Job 32:6
And Elihu the son of Barachel the Buzite answered and said, I am young, and you are very old; why I was afraid, and dared not show you my opinion.
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EXPOSITORY (ENGLISH BIBLE)
(6) I am young.—The way in which Elihu comes forward is very interesting, and full of character. It gives us also a picture of the times and habits.

32:6-14 Elihu professes to speak by the inspiration of the Holy Spirit, and corrects both parties. He allowed that those who had the longest experience should speak first. But God gives wisdom as he pleases; this encouraged him to state his opinion. By attention to the word of God, and dependence upon the Holy Spirit, young men may become wiser than the aged; but this wisdom will render them swift to hear, slow to speak, and disposed to give others a patient hearing.And Elihu - "said, I am young" Margin, few of days. The Hebrew is, "I am small (צעיר tsâ‛ı̂yr) of days;" that is, I am inexperienced. We have no means of ascertaining his exact age, though it is evident that there was a considerable disparity between them and him.

And ye are very old - ישׁישׁים yâshı̂yshiym. The word used here is probably derived from the obsolete root שוש, "to be white, hoary"; and hence, to be hoary-headed, or aged; compare 2 Chronicles 36:17. The whole of the discourses of the friends of Job seem to imply that they were aged men. They laid claim to great experience, and professed to have had opportunities of long observation, and it is probable that they were regarded as sages, who, by the long observation of events, had acquired the reputation of great wisdom.

Wherefore I was afraid - He was timid, bashful, diffident.

And durst not show you mine opinion - Margin, feared. He had that diffidence to which modesty prompts in the presence of the aged. He had formed his opinion as the argument proceeded, but he did not deem it proper that one so young should interfere, even when he thought he perceived that others were wrong.

6. was afraid—The root meaning in Hebrew is "to crawl" (De 32:24). To wit, of discovering my weakness and folly, and of being thought forward and presumptuous. And Elihu the son of Barachel the Buzite answered and said,.... Since there was no answer in them, he takes upon him to give one himself; but first makes an apology on account of his youth:

I am young, and ye are very old; or "few of days"; a few days, comparatively speaking, had he lived in the world; or "small", or "little as two days" (m); he had been but a little time in it, and so could be thought to have but little knowledge and experience; whereas they were old, even very old; with them were the aged and the grayheaded, Job 15:10; in whom it might have been expected was much wisdom and knowledge:

wherefore I was afraid, and durst not show mine opinion; declare what knowledge he had of the things in dispute, lest it should appear mean, small, and contemptible; or give his sentiments concerning them, lest he should speak wrongly, and not only give offence, but do more harm than good: the first of these words, in the Arabic language (n), as Aben Ezra observes, signifies to go back; it is used of worms, which, through fear, withdraw themselves from men; so mean an opinion had he of himself, and such a sense of his own weakness, that it not only kept him back, but even caused him to draw back, and keep out of the dispute, and at a distance from it, instead of being forward to engage in it: one Jewish commentator (o) paraphrases it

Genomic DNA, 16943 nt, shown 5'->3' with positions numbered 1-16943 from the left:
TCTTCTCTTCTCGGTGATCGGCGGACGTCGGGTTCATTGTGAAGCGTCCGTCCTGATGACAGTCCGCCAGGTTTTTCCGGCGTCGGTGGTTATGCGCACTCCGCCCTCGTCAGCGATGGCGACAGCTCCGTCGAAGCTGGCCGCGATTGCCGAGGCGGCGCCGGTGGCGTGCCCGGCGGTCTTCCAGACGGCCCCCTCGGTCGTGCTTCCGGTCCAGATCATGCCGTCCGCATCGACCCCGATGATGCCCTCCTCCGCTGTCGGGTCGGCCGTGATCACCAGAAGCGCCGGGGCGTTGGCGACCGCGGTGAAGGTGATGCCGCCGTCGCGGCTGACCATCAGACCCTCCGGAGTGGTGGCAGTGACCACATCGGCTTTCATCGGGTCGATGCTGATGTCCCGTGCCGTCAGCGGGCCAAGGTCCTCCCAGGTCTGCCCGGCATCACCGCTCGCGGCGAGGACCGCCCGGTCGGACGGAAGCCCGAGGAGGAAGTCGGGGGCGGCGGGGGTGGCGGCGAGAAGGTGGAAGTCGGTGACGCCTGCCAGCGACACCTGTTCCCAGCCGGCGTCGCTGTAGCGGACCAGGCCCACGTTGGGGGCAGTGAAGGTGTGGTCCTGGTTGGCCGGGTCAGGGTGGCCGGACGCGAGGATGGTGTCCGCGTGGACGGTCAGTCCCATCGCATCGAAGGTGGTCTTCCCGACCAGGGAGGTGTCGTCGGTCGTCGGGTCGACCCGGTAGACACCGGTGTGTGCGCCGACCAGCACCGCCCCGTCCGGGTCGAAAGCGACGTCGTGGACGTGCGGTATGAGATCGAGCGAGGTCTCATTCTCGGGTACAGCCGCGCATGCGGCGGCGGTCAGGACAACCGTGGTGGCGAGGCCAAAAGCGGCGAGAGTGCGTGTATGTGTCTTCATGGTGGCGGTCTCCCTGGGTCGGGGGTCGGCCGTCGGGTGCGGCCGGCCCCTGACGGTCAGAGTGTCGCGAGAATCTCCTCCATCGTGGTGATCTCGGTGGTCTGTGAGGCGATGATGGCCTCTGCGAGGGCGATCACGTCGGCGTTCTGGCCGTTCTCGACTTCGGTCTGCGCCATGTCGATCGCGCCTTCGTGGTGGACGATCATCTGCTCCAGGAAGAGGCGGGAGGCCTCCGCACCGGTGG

"I humbled myself as one that goes on his belly;''

referring to worms that go low and creep upon their belly, or to the prostrate posture of men that humble themselves to their superiors.

(m) "minimus ego diebus", Montanus; "parvus diebus sum", Mercerus. (n) "recessit suo loco", Castel. col. 1036. (o) Sephorno.

And Elihu the son of Barachel the Buzite answered and said, I am young, and ye are very old; wherefore I was afraid, and durst not shew you mine opinion.
EXEGETICAL (ORIGINAL LANGUAGES)
6–10. Elihu, being a youth, shrank from interfering in a dispute in which aged men were engaged; but he perceived that wisdom did not always accompany grey hairs; it is a gift of God, and, conscious of possessing it, he desires now to be heard.Verses 6-22. - The speech of Elihu now begins. In the present chapter, after a short apologetic exordium, excusing his youth (vers. 6-9), he addresses himself exclusively to Job's friends. He has listened attentively to them, and weighed their words (vers. 11, 12). but has found nothing in them that confuted Job. They had not "found wisdom" - they had not "vanquished Job" - at the last they had been "amazed, and had not had a word more to say" (vers. 13-16). Elihu, therefore, will supply their deficiency; he has kept silence with difficulty, and is full of thoughts, to which he would fain give utterance (vers. 17-20). In all that he says he will show no favouritism - he will "accept no man's-person," "give no flattering titles," but express sincerely what he believes (vers. 21, 22). Verse 6. - And Elihu the son of Barachel the Buzite answered and said, I am young, and ye are very old. We can only guess at the exact ages of Job and his friends. From the fact that God at the last "gave Job twice as much as he had before" (Job 42:10), and the further fact that he lived, after he had recovered his prosperity, a hundred and forty years (Job 42:16), it has been conjectured that he was seventy years of age at the time of his conference with his friends, and that he died at the age of two hundred and ten. But this clearly is quite uncertain. He may not have been much more than fifty when his calamities fell upon him. If this were so, the age of his friends need not have exceeded from sixty to seventy. Perhaps Elihu was himself not more than thirty. Wherefore I was afraid, and durst not show you mine opinion; rather, I held back and was afraid to utter what I knew in your presence. Elihu would have been thought unduly pushing and presumptuous if he had ventured to come forward until his seniors had ended their colloquy. 38 If my field cry out against me,